Of course, there were also places where the crew could relax, which included a bar (though I suspect that alcohol was not available – we can’t have a drunk crew, or even one suffering from a hangover, operating the destroyer), though I suspect access would depend on one’s seniority. However, they do have a kitchen and a mess, though once again the officers and the crew wouldn’t generally share eating areas.

So, that is the museum. Pretty cool, particularly the River Class destroyer sitting in the dry dock. I found it interesting, and am certainly going to check out the one in Sydney (which I believe also has a submarine).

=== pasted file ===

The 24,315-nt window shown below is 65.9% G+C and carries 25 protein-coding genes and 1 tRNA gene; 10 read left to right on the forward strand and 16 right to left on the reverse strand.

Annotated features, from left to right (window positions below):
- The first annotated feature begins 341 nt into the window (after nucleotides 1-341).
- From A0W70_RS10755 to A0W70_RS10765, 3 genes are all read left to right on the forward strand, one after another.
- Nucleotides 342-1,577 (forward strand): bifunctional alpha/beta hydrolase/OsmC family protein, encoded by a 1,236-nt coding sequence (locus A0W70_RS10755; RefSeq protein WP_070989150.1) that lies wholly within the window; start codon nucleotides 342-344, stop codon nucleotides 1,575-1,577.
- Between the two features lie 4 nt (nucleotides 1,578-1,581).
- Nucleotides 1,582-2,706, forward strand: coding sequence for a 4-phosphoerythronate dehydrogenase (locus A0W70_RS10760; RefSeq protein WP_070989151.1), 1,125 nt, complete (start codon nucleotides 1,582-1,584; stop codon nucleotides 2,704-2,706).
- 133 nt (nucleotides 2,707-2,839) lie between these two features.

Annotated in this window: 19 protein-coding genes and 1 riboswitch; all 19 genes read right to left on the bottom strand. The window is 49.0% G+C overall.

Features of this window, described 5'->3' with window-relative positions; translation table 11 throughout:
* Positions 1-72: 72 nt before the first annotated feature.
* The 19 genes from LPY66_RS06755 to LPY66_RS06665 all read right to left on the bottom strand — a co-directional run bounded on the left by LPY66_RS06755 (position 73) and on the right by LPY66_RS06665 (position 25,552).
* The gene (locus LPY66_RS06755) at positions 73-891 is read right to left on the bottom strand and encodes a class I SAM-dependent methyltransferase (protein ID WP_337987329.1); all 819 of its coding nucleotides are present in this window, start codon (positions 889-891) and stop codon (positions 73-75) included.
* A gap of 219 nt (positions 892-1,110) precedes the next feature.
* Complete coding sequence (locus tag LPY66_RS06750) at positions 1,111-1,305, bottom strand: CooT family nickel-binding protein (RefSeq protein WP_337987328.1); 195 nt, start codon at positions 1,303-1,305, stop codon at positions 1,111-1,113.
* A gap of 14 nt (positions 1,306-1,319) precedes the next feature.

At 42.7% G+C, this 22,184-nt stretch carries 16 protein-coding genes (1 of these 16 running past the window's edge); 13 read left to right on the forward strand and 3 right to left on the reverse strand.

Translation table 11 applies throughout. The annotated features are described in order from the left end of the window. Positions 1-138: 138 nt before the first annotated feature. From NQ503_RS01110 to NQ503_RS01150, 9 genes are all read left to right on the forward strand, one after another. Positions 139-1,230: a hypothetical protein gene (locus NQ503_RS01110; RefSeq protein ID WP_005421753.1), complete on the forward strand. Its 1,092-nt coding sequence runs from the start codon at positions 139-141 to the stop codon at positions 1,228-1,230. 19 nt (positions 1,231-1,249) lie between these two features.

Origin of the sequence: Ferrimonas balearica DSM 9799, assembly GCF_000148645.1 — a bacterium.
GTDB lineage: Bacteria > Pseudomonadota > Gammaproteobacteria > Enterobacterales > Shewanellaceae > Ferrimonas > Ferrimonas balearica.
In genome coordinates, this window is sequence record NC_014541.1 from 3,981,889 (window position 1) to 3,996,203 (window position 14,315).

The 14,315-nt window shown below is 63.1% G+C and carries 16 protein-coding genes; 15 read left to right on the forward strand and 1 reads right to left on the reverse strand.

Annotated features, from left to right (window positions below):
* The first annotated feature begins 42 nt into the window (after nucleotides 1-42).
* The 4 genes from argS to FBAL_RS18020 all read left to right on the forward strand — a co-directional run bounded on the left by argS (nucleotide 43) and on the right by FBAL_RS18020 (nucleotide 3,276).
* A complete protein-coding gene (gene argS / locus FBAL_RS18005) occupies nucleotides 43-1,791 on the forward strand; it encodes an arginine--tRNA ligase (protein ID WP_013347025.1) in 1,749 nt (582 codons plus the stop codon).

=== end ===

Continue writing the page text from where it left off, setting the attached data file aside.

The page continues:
Creative Commons License

Queensland Maritime Museum – The Last River Destroyer by David Sarkies is licensed under a Creative Commons Attribution-NonCommercial-ShareAlike 4.0 International License.If you wish to use this work commercially please feel free to contact me.
Diamantina source: Nick-D used with permission under Creative Commons Attribution-Share Alike 3.0 Unported.

Jessica Watson’s Route source: Moondyne used with permission under Creative Commons Attribution Share Alike 3.0 Unported.